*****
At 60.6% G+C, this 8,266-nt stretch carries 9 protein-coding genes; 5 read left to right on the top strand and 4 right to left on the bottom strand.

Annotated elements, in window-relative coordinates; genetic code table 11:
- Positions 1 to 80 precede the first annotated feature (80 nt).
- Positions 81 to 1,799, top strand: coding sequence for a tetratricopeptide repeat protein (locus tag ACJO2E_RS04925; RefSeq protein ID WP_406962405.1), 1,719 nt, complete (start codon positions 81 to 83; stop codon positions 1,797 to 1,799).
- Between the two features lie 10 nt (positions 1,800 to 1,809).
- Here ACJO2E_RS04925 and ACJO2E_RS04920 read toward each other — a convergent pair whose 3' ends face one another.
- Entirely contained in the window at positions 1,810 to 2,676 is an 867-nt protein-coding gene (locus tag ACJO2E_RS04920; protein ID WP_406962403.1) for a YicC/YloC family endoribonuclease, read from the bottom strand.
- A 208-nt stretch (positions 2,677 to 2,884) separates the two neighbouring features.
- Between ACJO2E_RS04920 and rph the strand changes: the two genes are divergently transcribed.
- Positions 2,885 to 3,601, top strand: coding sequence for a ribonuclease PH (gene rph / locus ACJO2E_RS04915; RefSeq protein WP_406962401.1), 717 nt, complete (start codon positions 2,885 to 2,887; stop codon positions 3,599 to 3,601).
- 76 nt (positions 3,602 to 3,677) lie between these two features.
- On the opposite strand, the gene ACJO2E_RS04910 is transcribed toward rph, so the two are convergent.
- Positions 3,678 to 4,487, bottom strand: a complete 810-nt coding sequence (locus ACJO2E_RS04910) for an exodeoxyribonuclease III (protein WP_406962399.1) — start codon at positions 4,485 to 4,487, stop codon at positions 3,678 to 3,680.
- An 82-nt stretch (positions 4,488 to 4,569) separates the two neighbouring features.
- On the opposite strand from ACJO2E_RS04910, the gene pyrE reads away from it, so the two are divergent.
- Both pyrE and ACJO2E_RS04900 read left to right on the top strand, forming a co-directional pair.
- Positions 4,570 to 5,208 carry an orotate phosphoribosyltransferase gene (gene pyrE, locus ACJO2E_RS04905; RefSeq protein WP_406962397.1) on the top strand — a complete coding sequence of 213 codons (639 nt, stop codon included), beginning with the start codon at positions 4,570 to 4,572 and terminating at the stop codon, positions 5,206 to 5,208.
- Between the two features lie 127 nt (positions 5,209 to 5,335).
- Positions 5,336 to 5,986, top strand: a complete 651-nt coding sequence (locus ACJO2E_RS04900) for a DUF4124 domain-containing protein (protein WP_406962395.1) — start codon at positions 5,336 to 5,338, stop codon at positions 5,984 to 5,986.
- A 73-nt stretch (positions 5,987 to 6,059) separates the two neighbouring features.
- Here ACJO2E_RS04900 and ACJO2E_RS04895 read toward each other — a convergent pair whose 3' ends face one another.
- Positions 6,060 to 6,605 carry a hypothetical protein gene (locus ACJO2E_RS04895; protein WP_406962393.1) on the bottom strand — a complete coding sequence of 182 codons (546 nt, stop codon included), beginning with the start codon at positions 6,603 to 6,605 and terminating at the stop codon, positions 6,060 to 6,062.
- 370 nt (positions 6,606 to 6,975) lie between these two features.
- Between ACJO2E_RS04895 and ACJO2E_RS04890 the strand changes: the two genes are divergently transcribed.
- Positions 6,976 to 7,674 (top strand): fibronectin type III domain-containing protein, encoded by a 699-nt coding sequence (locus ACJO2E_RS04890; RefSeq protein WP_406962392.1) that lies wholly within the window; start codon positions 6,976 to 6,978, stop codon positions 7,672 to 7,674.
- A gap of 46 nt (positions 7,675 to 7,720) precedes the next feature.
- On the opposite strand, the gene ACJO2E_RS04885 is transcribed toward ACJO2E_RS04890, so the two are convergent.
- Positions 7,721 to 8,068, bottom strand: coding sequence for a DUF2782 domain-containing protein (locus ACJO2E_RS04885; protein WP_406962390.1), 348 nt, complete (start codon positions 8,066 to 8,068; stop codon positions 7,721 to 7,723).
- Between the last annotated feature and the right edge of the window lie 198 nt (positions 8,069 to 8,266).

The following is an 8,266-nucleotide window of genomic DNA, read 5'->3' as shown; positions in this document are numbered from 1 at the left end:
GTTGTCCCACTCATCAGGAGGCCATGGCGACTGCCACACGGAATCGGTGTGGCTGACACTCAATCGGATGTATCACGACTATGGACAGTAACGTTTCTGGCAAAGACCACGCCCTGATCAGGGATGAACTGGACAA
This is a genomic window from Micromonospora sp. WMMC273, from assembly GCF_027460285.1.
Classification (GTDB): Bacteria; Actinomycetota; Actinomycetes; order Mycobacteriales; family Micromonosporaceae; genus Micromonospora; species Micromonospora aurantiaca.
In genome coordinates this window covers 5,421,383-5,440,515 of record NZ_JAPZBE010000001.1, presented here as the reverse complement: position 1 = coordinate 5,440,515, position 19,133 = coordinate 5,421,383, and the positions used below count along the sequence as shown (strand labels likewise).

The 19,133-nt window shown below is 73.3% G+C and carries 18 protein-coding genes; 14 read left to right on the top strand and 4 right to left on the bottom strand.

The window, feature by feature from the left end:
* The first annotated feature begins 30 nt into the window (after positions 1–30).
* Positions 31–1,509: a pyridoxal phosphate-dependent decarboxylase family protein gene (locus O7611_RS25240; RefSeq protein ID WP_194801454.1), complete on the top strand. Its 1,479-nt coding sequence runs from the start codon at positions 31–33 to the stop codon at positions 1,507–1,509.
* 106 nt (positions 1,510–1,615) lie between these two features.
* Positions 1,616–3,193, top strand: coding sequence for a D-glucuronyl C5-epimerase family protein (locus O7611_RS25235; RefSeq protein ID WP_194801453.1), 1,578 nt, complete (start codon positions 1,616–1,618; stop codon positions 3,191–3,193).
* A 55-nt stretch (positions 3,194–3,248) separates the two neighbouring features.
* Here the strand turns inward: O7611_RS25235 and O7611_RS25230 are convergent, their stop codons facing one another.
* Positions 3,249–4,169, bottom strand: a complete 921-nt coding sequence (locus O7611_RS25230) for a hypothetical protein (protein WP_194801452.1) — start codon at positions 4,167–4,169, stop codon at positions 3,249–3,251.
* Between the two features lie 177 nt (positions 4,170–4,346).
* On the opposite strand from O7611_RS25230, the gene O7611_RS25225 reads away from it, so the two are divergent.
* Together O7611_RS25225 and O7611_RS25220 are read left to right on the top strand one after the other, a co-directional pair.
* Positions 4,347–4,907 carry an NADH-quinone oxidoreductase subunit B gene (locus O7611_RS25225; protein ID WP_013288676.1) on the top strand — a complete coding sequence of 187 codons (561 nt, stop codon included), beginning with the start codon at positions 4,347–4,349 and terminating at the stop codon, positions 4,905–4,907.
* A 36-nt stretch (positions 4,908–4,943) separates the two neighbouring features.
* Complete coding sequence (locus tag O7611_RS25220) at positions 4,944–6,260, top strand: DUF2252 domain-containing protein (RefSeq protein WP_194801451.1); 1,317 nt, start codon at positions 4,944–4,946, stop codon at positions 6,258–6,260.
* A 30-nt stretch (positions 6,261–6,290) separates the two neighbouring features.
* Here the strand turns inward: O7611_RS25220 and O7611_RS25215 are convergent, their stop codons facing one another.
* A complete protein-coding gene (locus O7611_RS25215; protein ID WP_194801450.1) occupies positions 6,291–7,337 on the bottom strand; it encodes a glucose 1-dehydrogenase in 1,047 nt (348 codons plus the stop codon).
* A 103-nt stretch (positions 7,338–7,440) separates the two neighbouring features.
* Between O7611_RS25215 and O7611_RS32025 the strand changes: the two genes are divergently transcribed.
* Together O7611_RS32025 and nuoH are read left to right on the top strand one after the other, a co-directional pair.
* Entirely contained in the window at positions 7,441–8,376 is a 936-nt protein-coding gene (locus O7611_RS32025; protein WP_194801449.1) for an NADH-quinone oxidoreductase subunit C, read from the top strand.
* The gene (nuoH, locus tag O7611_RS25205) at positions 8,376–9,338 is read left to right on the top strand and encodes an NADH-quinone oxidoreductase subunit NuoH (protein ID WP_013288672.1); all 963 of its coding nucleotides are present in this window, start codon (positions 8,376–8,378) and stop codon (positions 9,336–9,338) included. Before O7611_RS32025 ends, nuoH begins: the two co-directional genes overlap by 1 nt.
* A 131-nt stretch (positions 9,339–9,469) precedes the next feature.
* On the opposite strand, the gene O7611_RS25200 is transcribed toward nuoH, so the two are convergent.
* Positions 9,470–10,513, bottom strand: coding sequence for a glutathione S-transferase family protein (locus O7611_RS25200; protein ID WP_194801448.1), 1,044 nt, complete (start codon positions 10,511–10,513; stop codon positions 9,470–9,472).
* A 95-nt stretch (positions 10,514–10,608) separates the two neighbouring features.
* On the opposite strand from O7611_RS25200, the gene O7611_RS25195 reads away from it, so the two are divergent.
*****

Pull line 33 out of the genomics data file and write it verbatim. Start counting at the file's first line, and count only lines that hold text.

Classification (GTDB): Bacteria; Actinomycetota; Actinomycetes; order Mycobacteriales; family Micromonosporaceae; genus Micromonospora; species Micromonospora aurantiaca.